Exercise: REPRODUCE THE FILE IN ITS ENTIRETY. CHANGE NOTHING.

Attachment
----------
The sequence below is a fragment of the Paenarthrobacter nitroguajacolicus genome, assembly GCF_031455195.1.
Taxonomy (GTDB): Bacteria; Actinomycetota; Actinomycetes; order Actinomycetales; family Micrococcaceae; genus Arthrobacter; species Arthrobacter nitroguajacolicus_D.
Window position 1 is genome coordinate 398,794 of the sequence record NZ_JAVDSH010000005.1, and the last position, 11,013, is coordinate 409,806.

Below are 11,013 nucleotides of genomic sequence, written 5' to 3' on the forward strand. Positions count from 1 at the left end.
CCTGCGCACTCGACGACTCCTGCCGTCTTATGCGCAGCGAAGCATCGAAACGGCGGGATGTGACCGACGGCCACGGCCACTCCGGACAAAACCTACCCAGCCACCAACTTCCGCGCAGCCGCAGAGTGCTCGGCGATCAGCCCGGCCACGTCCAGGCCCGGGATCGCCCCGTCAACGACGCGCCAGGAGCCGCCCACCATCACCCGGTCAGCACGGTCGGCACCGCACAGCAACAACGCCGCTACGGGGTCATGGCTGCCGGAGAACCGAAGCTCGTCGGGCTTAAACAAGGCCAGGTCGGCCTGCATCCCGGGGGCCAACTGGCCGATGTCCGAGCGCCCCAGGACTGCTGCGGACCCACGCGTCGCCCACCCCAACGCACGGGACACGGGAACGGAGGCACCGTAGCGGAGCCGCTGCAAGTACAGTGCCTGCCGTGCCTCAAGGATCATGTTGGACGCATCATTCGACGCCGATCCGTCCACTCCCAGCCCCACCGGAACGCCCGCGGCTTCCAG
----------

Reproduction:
The sequence below is a fragment of the Paenarthrobacter nitroguajacolicus genome, assembly GCF_031455195.1.
Taxonomy (GTDB): Bacteria; Actinomycetota; Actinomycetes; order Actinomycetales; family Micrococcaceae; genus Arthrobacter; species Arthrobacter nitroguajacolicus_D.
Window position 1 is genome coordinate 398,794 of the sequence record NZ_JAVDSH010000005.1, and the last position, 11,013, is coordinate 409,806.

Below are 11,013 nucleotides of genomic sequence, written 5' to 3' on the forward strand. Positions count from 1 at the left end.
CCTGCGCACTCGACGACTCCTGCCGTCTTATGCGCAGCGAAGCATCGAAACGGCGGGATGTGACCGACGGCCACGGCCACTCCGGACAAAACCTACCCAGCCACCAACTTCCGCGCAGCCGCAGAGTGCTCGGCGATCAGCCCGGCCACGTCCAGGCCCGGGATCGCCCCGTCAACGACGCGCCAGGAGCCGCCCACCATCACCCGGTCAGCACGGTCGGCACCGCACAGCAACAACGCCGCTACGGGGTCATGGCTGCCGGAGAACCGAAGCTCGTCGGGCTTAAACAAGGCCAGGTCGGCCTGCATCCCGGGGGCCAACTGGCCGATGTCCGAGCGCCCCAGGACTGCTGCGGACCCACGCGTCGCCCACCCCAACGCACGGGACACGGGAACGGAGGCACCGTAGCGGAGCCGCTGCAAGTACAGTGCCTGCCGTGCCTCAAGGATCATGTTGGACGCATCATTCGACGCCGATCCGTCCACTCCCAGCCCCACCGGAACGCCCGCGGCTTCCAG